The Boycott, Divestment and Sanctions movement, more commonly known as the BDS movement, is said to have been organized on July 9, 2005, with the aim to put pressure on Israel to end the occupation and colonization of the nation in all Arab lands—permanently separating Israel from the West Bank.
The Israeli settlements along the West Bank are among those hit hardest by the BDS movement. Even after Israel became an established state in 1948, its neighbors continued to press in, and the fighting over the territory was far from over.
Right After Independence, Leading Up to the Six Day War
Israel’s Arab neighbor, known as Egypt today, had blocked Israeli shipping through the Straits of Tiran shortly after independence was gained—a type of “boycott.” As a result, in 1956 Israel invaded the peninsula in hopes to communicate to its neighbors that they needed to reopen the strait for shipping.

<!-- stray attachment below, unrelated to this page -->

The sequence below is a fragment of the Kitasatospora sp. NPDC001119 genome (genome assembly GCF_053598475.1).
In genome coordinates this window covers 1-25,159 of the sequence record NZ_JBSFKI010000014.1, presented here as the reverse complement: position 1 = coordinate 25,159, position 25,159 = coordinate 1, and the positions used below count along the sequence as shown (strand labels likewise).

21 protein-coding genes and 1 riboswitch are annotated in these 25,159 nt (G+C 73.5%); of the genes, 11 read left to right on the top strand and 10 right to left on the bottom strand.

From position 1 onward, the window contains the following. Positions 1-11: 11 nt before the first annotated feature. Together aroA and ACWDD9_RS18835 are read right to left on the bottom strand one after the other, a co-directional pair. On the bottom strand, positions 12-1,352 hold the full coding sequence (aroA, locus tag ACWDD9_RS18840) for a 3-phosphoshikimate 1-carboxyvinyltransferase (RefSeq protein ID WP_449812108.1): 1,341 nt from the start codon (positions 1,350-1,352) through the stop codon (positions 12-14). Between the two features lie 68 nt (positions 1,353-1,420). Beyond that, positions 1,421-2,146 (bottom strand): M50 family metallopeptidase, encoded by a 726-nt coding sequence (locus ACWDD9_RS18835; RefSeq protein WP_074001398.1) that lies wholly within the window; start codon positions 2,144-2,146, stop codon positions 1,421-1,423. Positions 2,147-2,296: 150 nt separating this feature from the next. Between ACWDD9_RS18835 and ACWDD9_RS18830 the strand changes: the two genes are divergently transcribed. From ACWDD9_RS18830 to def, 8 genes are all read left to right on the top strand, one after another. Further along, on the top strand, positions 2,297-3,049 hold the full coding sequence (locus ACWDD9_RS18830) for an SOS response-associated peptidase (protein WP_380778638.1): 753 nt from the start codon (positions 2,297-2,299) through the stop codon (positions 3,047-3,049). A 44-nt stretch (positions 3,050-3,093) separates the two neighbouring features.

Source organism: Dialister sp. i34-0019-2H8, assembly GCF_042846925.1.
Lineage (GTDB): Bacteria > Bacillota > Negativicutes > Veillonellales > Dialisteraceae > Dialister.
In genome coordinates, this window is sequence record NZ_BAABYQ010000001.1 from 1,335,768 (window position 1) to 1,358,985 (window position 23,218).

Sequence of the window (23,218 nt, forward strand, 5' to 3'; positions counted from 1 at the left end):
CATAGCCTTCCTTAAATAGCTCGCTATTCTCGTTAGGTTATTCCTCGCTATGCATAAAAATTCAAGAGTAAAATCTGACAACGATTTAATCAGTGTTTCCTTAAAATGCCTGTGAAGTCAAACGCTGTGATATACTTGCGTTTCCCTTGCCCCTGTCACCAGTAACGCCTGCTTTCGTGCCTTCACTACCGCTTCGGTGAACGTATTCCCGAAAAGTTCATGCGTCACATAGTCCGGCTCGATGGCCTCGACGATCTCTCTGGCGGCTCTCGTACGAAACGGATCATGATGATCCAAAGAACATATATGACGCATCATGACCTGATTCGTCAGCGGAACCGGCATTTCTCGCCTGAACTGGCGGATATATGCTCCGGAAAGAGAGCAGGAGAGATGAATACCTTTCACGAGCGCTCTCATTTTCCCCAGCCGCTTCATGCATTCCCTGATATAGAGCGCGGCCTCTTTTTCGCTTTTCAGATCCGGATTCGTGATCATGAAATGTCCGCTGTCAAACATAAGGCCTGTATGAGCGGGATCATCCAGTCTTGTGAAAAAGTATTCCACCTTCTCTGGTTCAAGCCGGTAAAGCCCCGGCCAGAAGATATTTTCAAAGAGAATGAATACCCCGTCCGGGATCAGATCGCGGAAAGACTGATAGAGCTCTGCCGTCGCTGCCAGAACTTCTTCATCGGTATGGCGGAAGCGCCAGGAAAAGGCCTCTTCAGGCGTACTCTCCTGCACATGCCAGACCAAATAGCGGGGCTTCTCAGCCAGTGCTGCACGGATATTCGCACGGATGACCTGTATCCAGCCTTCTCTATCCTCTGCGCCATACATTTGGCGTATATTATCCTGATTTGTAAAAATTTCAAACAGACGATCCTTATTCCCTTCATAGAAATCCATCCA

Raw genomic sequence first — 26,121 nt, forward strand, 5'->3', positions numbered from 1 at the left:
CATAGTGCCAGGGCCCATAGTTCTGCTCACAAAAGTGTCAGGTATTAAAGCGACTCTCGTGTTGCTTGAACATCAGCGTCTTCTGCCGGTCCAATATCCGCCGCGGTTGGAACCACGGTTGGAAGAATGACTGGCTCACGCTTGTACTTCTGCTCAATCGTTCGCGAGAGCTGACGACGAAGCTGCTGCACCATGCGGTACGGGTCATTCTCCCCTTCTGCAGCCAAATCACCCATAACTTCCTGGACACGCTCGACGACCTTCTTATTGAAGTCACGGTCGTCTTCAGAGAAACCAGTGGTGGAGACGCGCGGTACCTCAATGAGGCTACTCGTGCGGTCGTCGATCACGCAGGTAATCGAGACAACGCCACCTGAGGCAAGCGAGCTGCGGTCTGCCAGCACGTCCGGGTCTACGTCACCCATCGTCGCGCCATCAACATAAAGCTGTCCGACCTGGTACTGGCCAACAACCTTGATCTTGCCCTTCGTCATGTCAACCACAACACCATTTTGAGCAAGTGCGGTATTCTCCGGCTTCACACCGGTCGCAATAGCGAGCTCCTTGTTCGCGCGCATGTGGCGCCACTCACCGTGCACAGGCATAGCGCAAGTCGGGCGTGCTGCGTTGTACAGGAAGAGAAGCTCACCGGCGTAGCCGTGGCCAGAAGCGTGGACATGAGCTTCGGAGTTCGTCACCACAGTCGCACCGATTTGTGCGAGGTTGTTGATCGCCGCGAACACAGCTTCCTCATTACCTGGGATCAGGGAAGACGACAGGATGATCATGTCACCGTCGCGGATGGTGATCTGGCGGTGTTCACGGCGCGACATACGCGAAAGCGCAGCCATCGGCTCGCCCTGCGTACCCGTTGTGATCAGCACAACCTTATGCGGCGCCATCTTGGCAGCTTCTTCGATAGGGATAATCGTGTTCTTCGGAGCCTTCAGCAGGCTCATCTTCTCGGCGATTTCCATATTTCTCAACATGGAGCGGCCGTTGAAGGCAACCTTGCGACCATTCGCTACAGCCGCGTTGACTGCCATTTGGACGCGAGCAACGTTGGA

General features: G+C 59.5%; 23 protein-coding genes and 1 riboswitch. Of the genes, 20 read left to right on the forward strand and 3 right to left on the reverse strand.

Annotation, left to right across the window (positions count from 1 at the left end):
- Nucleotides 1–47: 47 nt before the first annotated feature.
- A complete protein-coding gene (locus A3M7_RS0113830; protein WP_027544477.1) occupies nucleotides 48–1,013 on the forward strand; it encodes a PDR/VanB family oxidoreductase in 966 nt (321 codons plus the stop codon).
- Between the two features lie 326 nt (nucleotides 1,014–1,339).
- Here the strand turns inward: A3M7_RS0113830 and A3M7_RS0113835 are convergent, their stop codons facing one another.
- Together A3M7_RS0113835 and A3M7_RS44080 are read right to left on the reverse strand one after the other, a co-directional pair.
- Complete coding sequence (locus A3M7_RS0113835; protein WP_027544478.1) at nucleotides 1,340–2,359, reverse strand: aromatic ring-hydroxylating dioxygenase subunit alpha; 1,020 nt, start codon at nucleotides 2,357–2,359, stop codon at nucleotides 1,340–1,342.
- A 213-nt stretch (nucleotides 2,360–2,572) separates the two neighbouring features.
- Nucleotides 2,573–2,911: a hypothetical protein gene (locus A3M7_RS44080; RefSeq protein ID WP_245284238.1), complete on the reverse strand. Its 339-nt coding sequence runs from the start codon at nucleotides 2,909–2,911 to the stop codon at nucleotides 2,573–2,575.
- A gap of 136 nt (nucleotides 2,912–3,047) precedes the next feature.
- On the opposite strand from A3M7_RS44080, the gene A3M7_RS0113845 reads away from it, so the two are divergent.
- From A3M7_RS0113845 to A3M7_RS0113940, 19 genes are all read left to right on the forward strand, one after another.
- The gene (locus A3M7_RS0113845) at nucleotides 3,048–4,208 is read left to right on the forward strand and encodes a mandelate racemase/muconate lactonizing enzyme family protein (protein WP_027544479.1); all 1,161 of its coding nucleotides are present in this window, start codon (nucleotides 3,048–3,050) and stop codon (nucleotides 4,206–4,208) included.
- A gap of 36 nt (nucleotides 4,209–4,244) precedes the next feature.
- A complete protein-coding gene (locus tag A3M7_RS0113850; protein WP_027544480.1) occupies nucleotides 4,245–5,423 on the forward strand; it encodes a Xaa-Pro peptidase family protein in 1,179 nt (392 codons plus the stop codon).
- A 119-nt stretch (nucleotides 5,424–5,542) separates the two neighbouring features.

Israel withdrew, and it was agreed the strait would be reopened. Tensions continued to grow, however, and the gates were closed again—this led to the Six Day War, which began on June 5, 1967.
During the Six Day War, Israel seized the Gaza Strip, the West Bank (including East Jerusalem), and the Sinai Peninsula. Israel’s victory was noticed by other nations, as the country’s well-prepared strategy and strong military had proven to be a force to be reckoned with.
The settlements along this territory have become a source of conflict between Israel and its neighbors, as well as a representation of Israel’s stance to remain a democracy and a Jewish state.